The use of animals for food cannot be sustainable because of their very high consumption of ressources; one calorie of beef needs 40 calories of grains. Animals need also a lot of water, not only to drink, but also to grow their food, clean the stables, the milking halls and the slaughterhouses; according to World Watch, they are responsible for 70% of fresh water consumption whereas 8% is used for domestic purposes across the globe. In fact, not eating a pound of beef would be more effective than not showering for six months! According to Baroni and his peers’ study, because a vegetarian diet contains cheese and milk, which are second and third in the high impacting food, a vegan diet would be best to minimize one’s environmental impact. In sum, a vegan will a have environmental footprint more than two times less than a omnivore.

But, humans tend to do things for their own benefit. Thus, it is hard to tell someone to stop eating animals for the better good and for altruism. And people love their bacon, so that person will refuse to go vegan because that statement of altruism would shake his or her carnist beliefs. People learned to love meat, associate pleasant memories with it and learn to love pets at the same time. Unfortunately, in the North-American society, where veganism would be a solution for social and environmental problems, people are so deeply attached and used to eating meat that they prefer to keep their habits without really minding about the animals. It is somehow radical to refuse a diet that has been established for centuried and is shared by the vast majority of society. Also, one must not forget that eating meat is a social behaviour (Fidded, 1994). As soon as someone deviates from that norm, they are marginalized and perceived as different and people do not want to be marginalized. Humans like to belong and share a meal with family and friends. But when someone makes the choice to not consume animal products, they are separated of the group anymore and that is the problem with veganism.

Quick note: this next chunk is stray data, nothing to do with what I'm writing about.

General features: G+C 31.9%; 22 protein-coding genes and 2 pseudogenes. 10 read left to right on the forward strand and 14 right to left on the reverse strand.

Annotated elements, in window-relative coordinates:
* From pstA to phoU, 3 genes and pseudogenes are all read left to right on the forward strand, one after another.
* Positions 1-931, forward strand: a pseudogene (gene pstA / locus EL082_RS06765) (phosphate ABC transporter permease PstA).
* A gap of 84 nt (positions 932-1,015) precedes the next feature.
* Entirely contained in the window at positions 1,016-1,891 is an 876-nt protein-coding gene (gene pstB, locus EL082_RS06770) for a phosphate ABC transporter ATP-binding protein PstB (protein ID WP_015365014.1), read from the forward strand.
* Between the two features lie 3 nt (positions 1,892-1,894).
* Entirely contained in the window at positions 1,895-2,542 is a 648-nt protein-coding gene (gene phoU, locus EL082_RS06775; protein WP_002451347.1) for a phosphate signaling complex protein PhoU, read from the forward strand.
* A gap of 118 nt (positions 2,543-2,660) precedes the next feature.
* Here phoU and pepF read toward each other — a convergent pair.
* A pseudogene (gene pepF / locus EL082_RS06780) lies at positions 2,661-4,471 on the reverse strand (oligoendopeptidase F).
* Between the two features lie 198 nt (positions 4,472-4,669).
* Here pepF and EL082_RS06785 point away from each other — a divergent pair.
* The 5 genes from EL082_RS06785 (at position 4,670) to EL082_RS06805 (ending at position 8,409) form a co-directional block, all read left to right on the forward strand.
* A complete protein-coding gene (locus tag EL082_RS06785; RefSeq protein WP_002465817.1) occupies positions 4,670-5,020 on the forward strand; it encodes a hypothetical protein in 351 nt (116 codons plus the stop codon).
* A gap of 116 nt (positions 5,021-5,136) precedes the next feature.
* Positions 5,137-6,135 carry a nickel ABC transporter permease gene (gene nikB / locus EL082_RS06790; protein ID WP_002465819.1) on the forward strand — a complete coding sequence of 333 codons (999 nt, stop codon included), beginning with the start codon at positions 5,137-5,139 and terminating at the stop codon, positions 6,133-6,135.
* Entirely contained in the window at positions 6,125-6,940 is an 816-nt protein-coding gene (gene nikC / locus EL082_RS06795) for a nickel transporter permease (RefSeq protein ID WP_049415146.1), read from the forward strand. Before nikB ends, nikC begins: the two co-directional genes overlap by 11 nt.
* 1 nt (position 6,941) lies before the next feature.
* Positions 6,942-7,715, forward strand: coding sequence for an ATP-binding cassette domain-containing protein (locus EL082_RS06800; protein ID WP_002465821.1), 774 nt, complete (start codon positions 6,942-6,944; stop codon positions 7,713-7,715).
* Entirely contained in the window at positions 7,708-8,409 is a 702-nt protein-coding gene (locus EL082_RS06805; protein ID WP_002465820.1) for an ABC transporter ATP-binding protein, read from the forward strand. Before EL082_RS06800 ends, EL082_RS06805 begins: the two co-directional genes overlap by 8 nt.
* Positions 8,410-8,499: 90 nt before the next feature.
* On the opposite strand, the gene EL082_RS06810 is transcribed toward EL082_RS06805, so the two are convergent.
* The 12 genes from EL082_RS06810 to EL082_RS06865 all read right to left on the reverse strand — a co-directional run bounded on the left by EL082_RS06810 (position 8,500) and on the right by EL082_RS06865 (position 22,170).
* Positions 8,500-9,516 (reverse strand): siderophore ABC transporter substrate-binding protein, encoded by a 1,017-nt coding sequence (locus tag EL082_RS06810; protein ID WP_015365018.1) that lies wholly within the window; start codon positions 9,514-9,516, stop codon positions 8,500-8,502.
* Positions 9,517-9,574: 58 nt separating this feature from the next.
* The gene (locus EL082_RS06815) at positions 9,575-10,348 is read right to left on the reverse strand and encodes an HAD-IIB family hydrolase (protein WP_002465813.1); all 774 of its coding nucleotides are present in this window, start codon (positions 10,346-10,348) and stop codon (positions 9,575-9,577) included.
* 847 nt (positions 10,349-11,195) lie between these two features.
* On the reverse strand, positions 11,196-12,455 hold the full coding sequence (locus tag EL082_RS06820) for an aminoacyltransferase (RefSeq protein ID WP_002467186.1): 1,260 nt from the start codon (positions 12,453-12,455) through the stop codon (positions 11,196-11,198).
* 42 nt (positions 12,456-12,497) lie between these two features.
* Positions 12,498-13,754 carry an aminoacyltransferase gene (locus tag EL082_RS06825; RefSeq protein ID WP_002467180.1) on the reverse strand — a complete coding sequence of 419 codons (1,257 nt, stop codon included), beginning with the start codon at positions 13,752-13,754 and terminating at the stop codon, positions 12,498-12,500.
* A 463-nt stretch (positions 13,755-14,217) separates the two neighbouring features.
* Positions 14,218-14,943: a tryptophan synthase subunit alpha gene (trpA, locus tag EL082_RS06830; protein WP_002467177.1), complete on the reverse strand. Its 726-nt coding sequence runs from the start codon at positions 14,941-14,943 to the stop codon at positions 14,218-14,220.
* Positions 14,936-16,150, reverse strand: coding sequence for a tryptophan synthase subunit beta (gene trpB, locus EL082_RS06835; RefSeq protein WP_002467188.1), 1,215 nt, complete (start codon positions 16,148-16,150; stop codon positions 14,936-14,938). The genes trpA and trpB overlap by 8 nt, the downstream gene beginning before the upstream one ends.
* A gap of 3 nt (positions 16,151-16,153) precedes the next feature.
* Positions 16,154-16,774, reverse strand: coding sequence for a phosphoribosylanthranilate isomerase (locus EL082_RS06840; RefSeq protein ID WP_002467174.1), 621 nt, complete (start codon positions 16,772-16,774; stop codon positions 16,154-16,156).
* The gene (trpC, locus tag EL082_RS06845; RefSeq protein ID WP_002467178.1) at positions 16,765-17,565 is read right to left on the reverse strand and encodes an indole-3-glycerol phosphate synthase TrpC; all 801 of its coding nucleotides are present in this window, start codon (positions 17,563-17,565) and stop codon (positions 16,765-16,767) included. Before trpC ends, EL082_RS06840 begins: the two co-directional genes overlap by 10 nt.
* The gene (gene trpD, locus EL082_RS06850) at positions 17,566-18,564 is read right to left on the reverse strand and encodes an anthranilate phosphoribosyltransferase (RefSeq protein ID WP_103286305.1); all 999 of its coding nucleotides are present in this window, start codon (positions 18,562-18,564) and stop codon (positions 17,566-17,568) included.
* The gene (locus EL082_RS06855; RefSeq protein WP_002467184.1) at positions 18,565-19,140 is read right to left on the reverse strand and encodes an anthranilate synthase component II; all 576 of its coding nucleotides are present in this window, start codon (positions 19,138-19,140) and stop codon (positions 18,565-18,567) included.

But the good news is that veganism is gaining popularity and is less and less marginalized. Small and large companies create new interesting alternatives. For example, Ben and Jerry promised dairy free product in June 2015 for the following year. Vegetarians and vegans grow in number every year and more interestingly, 36% of the American population was open to plant-based diet, a major component of veganism. These omnivores still send a message to companies saying that they want more meat-alternatives and plant-based options and that is significant. The question now will be: why are you not vegan ? rather than: Why are you vegan ?


*I highly recommend Martin Gibert’s book “Voir son steak comme un animal”, Renan Larue’s book “ Le végétarisme et ses enemies” on vegetarian and vegan history.

*Article written in December 2015. This is only the short version. Sources available on demand.

*Special thanks to JF Tanguay and Marjolaine Rivard.